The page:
This week Match.com sent an announcement concerning their new premium matchmaking service.  It appears that by swapping a $31.99 monthly fee for a jaw-dropping $5,000 annual non-refundable subscription up front, their computer system—with the help of some human matchmakers–will have another go at finding me a perfect match.  Really–$5,000?  Wow.

Next up:  Part II:  More online dating adventures.

 

Aside

Saying that you’ve snorkeled on the Great Barrier Reef is a little like saying that you’ve been to Japan. TheReef and Japan are about the same size–with the Reef being under water and Japan being above. The Reef stretches nearly 1200 miles along the eastern coast of Australia.

The first port on our cruise along the eastern coast of Australia was at Cairns, which is one of the jumping off points to visit the Reef. We booked our excursion throuh the cruise line, but we learned that there is are any number of other outfitters who will take you to the Reef. The chief advantage of booking through the cruise line is that if you are delayed for any reason, the ship will wait for you.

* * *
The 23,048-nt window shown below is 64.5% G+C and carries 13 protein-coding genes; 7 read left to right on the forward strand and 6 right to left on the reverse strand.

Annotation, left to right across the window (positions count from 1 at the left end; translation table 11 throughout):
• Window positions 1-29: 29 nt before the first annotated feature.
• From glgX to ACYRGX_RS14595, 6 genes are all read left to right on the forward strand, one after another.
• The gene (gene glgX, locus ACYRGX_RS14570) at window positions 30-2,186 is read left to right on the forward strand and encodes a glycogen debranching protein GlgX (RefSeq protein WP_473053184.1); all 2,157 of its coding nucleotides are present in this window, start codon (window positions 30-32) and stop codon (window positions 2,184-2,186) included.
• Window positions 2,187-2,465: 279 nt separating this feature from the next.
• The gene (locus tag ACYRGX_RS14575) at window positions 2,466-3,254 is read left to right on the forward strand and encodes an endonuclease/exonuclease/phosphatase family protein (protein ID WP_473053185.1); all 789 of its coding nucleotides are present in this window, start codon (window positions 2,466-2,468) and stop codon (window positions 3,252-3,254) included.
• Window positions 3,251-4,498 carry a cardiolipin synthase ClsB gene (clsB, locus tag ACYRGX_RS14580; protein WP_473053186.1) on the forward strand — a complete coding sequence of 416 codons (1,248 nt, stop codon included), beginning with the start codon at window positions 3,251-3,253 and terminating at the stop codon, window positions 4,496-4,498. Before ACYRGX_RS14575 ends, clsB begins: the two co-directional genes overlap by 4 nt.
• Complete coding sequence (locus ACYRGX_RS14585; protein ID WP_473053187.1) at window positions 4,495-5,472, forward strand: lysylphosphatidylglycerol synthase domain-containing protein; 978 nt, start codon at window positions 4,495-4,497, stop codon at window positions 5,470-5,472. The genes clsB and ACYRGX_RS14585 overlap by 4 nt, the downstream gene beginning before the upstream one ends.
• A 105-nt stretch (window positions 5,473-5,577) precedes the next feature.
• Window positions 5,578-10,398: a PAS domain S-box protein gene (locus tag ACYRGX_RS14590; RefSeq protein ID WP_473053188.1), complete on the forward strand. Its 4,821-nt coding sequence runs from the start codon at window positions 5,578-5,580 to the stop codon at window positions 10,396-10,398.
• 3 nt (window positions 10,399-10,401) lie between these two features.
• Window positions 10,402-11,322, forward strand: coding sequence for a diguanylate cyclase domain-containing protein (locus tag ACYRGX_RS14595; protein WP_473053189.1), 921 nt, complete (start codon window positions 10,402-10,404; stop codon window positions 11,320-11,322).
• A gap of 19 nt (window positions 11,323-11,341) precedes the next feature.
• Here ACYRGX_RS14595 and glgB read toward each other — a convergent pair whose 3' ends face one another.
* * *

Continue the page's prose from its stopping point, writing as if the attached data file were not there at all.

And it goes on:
From the ship, we boarded a big catamaran with about 150 of our best cruise friends, and rode about 90 minutes out to the Reef where we docked next to a large covered platform that just sits out on the ocean. The platform looked like a very long quanset hut with a canvas roof and open air sides. The canvas was covered in bird poop, and smelled like poultry barn.

The platform had snorkeling, an underwater viewing area as well as a glass-bottomed boat that were included in the $249 tour price. If you wanted a helicopter ride, that was an additional $138 for a 10-minute ride, and if you wanted to snorkel with a marine biologist outside the “regular” snorkeling area, that was an additional $35. We declined the add-ons.